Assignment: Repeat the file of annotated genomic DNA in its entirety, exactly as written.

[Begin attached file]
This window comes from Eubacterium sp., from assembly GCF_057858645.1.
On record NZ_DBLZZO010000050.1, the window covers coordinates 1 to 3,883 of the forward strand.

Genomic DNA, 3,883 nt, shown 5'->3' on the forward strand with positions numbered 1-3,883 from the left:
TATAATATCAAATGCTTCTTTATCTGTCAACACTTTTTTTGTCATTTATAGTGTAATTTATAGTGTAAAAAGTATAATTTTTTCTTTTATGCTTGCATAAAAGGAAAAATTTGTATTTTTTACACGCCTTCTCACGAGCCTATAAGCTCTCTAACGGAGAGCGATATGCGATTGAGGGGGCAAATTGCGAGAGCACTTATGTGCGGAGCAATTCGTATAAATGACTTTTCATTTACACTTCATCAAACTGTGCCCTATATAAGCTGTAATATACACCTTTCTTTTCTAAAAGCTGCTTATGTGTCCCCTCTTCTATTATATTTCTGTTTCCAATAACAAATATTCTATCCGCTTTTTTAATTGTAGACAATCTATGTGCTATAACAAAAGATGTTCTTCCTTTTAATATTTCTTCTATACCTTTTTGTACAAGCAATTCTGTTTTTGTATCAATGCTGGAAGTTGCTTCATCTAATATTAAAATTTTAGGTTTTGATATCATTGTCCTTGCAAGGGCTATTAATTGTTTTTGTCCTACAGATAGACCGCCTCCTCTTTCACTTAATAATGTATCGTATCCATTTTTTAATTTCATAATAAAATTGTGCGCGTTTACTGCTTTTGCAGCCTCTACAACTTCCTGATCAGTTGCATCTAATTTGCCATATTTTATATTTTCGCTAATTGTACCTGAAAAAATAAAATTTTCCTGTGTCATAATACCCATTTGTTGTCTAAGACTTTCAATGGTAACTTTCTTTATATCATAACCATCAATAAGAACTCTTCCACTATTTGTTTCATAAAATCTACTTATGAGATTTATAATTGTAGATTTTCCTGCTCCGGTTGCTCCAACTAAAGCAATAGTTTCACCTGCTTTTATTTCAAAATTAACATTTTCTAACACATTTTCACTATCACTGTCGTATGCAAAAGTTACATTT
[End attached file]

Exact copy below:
This window comes from Eubacterium sp., from assembly GCF_057858645.1.
On record NZ_DBLZZO010000050.1, the window covers coordinates 1 to 3,883 of the forward strand.

Genomic DNA, 3,883 nt, shown 5'->3' on the forward strand with positions numbered 1-3,883 from the left:
TATAATATCAAATGCTTCTTTATCTGTCAACACTTTTTTTGTCATTTATAGTGTAATTTATAGTGTAAAAAGTATAATTTTTTCTTTTATGCTTGCATAAAAGGAAAAATTTGTATTTTTTACACGCCTTCTCACGAGCCTATAAGCTCTCTAACGGAGAGCGATATGCGATTGAGGGGGCAAATTGCGAGAGCACTTATGTGCGGAGCAATTCGTATAAATGACTTTTCATTTACACTTCATCAAACTGTGCCCTATATAAGCTGTAATATACACCTTTCTTTTCTAAAAGCTGCTTATGTGTCCCCTCTTCTATTATATTTCTGTTTCCAATAACAAATATTCTATCCGCTTTTTTAATTGTAGACAATCTATGTGCTATAACAAAAGATGTTCTTCCTTTTAATATTTCTTCTATACCTTTTTGTACAAGCAATTCTGTTTTTGTATCAATGCTGGAAGTTGCTTCATCTAATATTAAAATTTTAGGTTTTGATATCATTGTCCTTGCAAGGGCTATTAATTGTTTTTGTCCTACAGATAGACCGCCTCCTCTTTCACTTAATAATGTATCGTATCCATTTTTTAATTTCATAATAAAATTGTGCGCGTTTACTGCTTTTGCAGCCTCTACAACTTCCTGATCAGTTGCATCTAATTTGCCATATTTTATATTTTCGCTAATTGTACCTGAAAAAATAAAATTTTCCTGTGTCATAATACCCATTTGTTGTCTAAGACTTTCAATGGTAACTTTCTTTATATCATAACCATCAATAAGAACTCTTCCACTATTTGTTTCATAAAATCTACTTATGAGATTTATAATTGTAGATTTTCCTGCTCCGGTTGCTCCAACTAAAGCAATAGTTTCACCTGCTTTTATTTCAAAATTAACATTTTCTAACACATTTTCACTATCACTGTCGTATGCAAAAGTTACATTT